Gap junction cells (GJCs) are responsible for maintaining the metabolic activities of the cells within the lens. The GJCs are “coupled”; ie, they connect and communicate with each other to maintain homeostasis across cell barriers (coupling conductance). As the lens undergoes age-related changes, the number of these connections is reduced, presumably due to oxidative damage to lens gap junction proteins (connexins).26,27 This process leads to depolarization of the intracellular voltage and increasing intracellular concentrations of Na+ and Ca+.

As coupling conductance decreases, forces that drive lens circulation must increase to maintain lens circulation and health. Reduced conductivity and increased lens radius, the results of continual addition of crystallin proteins with age, both cause intracellular hydrostatic pressure to increase.20 Thus, reduction in gap junction coupling is a direct cause of age-related increase in intracellular hydrostatic pressure in the nucleus of the lens.27

Intralenticular Circulation, Conductance, and Calcium Homeostasis

Gap junction coupling of the fiber cells within the lens to cells at the surface is an essential component of Ca2+ homeostasis. A loss of gap junction communication cuts off the “mature fiber” (middle) zone from this circulation. With time, uncoupled cells fail; ions become “stuck” in the cell; and intracellular Ca2+ increases, creating a toxic environment for lens proteins25, causing them to denature, aggregate, and scatter light as seen in nuclear cataract.28,29

Figure 1. Schematic representation highlighting the role that stressors play on the lens: over time, certain stressors initiate protein misfolding, leading to dysfunctional proteins and the disease state.

Pressure Effects on Cytoskeletal Proteins

At moderately increased Ca2+ levels, opacification occurs without major protein damage, perhaps the result of Ca2+-stimulated interactions between the membrane-cytoskeletal network and crystallins.28 Pressure has been shown to accelerate cytoskeletal protein damage30 and has been pinpointed as a cause of the disulfide crosslinking of MIP26 and cytoskeletal proteins spectrin and vimentin, implicated in cataracts.31

Figure 2. Representation of an accommodated and unaccommodated lens. Top: unaccommodated lens fixed in its compressed configuration, trapping free water within the interstitium and resulting in higher internal pressure. Bottom: accommodated lens with most water molecules existing in the bound state.


Lens stiffening, opacification, water, and Ca+ accumulation leading to distension of intracellular spaces, plasma membrane disruption, increased levels of disulfide bonding, decreased levels of soluble proteins, and loss of nuclear cytoskeletal proteins seen in cataract are likely influenced by linearly increasing internal lens pressure.30,31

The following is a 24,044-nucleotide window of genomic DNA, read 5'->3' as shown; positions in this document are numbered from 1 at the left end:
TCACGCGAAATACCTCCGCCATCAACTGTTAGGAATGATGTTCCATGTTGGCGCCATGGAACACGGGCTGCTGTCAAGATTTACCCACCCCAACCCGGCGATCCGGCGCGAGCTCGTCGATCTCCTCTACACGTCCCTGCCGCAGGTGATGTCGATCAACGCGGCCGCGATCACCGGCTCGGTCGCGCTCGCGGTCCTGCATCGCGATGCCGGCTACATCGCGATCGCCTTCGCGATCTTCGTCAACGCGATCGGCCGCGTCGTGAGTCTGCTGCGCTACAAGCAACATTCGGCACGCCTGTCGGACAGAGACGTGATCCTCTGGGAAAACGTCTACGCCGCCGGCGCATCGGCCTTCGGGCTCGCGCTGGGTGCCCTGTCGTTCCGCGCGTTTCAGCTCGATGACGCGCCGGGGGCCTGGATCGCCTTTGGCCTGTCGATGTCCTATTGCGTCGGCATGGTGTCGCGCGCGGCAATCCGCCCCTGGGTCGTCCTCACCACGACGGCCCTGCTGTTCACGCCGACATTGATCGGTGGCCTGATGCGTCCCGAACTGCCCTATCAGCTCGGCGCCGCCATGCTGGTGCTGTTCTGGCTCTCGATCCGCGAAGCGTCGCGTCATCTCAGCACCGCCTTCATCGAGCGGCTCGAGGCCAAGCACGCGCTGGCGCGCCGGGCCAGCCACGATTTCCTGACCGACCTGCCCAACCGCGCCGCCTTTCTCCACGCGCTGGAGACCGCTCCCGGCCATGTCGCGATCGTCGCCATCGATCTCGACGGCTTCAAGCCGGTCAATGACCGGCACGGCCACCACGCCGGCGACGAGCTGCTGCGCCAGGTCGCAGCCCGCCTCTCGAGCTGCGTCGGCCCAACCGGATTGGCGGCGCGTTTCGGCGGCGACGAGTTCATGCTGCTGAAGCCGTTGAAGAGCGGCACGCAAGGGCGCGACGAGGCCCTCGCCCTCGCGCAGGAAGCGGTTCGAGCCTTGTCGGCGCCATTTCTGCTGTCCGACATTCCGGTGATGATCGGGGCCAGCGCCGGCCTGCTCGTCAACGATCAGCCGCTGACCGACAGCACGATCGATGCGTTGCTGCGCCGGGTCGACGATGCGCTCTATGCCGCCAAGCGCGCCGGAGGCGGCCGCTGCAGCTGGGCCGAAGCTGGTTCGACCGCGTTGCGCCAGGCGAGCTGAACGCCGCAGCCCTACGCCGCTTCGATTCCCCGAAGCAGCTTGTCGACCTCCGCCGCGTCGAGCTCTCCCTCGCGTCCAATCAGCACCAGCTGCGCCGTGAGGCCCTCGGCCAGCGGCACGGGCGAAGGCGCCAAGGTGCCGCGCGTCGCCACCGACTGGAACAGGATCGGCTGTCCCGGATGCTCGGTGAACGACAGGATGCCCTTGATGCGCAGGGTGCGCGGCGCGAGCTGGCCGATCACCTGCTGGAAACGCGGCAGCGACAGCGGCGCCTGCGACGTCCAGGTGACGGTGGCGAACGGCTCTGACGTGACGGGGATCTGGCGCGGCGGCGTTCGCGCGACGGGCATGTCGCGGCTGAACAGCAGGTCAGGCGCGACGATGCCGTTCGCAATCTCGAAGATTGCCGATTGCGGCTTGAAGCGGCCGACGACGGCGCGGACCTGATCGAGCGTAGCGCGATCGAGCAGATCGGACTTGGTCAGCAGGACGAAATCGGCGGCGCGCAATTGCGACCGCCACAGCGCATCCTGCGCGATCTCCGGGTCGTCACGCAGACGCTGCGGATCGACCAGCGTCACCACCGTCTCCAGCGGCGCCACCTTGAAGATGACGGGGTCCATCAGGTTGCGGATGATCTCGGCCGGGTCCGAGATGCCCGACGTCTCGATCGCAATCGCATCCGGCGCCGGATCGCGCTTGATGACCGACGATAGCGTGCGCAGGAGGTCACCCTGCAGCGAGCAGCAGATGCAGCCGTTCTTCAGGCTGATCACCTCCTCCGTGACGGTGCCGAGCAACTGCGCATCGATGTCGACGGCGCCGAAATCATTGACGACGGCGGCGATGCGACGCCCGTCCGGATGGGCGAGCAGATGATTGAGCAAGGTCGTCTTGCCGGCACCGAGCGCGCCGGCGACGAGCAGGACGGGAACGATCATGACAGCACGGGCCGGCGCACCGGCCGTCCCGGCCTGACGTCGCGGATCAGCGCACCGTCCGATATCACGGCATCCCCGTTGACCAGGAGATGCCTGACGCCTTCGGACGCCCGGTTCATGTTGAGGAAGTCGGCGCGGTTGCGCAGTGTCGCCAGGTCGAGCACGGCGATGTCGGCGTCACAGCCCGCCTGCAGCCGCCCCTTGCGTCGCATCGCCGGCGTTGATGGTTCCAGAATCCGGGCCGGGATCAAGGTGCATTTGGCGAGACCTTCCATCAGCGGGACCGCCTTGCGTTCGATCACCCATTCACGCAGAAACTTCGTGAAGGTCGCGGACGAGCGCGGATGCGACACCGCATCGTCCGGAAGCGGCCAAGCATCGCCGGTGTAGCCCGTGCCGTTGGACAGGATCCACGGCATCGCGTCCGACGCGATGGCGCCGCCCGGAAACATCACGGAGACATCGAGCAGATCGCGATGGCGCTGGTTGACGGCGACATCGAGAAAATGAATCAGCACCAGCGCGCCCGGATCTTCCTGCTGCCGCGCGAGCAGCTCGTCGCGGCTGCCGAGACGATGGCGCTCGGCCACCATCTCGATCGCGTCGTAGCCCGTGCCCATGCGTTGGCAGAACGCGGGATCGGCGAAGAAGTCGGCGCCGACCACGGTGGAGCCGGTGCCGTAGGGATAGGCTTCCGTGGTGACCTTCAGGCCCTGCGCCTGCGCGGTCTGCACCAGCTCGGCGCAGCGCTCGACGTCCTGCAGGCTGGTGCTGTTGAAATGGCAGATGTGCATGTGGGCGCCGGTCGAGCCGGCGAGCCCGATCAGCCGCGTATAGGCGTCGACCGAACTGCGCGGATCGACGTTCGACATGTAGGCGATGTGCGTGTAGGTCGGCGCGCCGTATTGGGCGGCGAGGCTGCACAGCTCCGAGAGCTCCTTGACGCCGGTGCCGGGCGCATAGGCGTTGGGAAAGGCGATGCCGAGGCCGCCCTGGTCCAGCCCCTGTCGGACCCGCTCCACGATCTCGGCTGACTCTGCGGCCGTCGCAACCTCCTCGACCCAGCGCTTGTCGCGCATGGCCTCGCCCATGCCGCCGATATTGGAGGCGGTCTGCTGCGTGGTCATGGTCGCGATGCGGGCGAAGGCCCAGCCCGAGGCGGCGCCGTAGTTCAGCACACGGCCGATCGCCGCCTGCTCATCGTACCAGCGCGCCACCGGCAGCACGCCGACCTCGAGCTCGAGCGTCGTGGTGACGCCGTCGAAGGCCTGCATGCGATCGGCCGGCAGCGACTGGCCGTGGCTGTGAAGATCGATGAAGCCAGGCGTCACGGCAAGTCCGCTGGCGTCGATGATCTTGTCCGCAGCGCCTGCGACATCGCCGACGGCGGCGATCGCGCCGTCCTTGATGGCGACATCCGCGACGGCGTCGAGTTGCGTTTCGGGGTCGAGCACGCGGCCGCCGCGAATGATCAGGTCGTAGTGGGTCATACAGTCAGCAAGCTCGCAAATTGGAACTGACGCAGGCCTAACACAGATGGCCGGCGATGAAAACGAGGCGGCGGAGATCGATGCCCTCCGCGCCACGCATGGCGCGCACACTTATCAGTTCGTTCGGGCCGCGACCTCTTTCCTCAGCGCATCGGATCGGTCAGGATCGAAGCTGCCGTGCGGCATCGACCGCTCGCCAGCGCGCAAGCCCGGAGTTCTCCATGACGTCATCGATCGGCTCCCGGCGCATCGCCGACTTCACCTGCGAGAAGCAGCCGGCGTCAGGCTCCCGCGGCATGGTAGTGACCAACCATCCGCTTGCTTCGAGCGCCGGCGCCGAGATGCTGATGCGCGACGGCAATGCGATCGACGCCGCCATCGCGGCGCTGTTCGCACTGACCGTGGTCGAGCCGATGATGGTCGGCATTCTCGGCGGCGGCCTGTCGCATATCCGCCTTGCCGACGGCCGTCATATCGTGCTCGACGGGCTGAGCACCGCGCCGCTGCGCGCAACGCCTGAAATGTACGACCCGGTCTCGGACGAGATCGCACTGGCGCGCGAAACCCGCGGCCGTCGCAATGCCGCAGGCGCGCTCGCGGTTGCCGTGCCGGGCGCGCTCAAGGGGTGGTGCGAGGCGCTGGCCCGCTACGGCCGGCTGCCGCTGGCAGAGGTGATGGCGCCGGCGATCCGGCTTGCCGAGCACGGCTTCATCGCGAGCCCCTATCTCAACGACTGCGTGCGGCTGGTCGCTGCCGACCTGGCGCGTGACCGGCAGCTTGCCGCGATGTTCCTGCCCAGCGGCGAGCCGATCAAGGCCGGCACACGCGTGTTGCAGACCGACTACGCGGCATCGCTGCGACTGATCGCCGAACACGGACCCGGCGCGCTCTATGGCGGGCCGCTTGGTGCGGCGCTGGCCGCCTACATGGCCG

The number of gap junction channels (GJCs) decreases with age. This results in increasing hydrostatic pressure, decreasing sodium influx leading to trouble moderating the increase in lens hydrostatic pressure.20,32 At the point where the lens has lost accommodation, it is “stuck” in its compressed state, and less water can leave the internal lens spacing, resulting in lower higher internal pressure.33 The increase in fluid volume leads to large increases in intralenticular pressure, leading to the death of lens cells responsible for maintaining lens homeostasis. In summary, the continual production of lens cell fibers in the environment constrained by the lens capsule contributes to continual crowding and compaction.34 As pressure builds, metabolic activity is reduced, and lens architecture is distorted, causing increased stiffness and light scattering, ultimately leading to sclerosis, presbyopia, and opacification of cataracts.23

It is proposed that a root cause of age-related lens protein aggregation diseases is this constant increasing internal lens pressure, which interrupts the metabolism of healthy lens proteins, disrupts fluid circulation, and eliminates the ability for Ca2+ to leave the lens, increasing opportunities the hold oxidation takes, triggering the protein damage that gradually contributes to age-related lens protein aggregation diseases. If these mechanisms are proven to be implicated in human lens cataract formation, new targets for therapy and cures may be developed. ■


  1. Bari KJ, Sharma S, Chary KVR. Structural studies on the individual domains of human gS-crystallin and its G57W mutant unfolds mechanistic insights into childhood cataracts. Biochem Biophys Res Commun. 2019;517(3):499-506.
  2. Davies MJ, Truscott RJ. Photo-oxidation of proteins and its role in cataractogenesis, J. Photochem Photobiol B. 2001;63(1-3):114-125.
  3. Graw J. Genetics of crystallins: cataract and beyond. Exp Eye Res. 2009;88(2):173-189.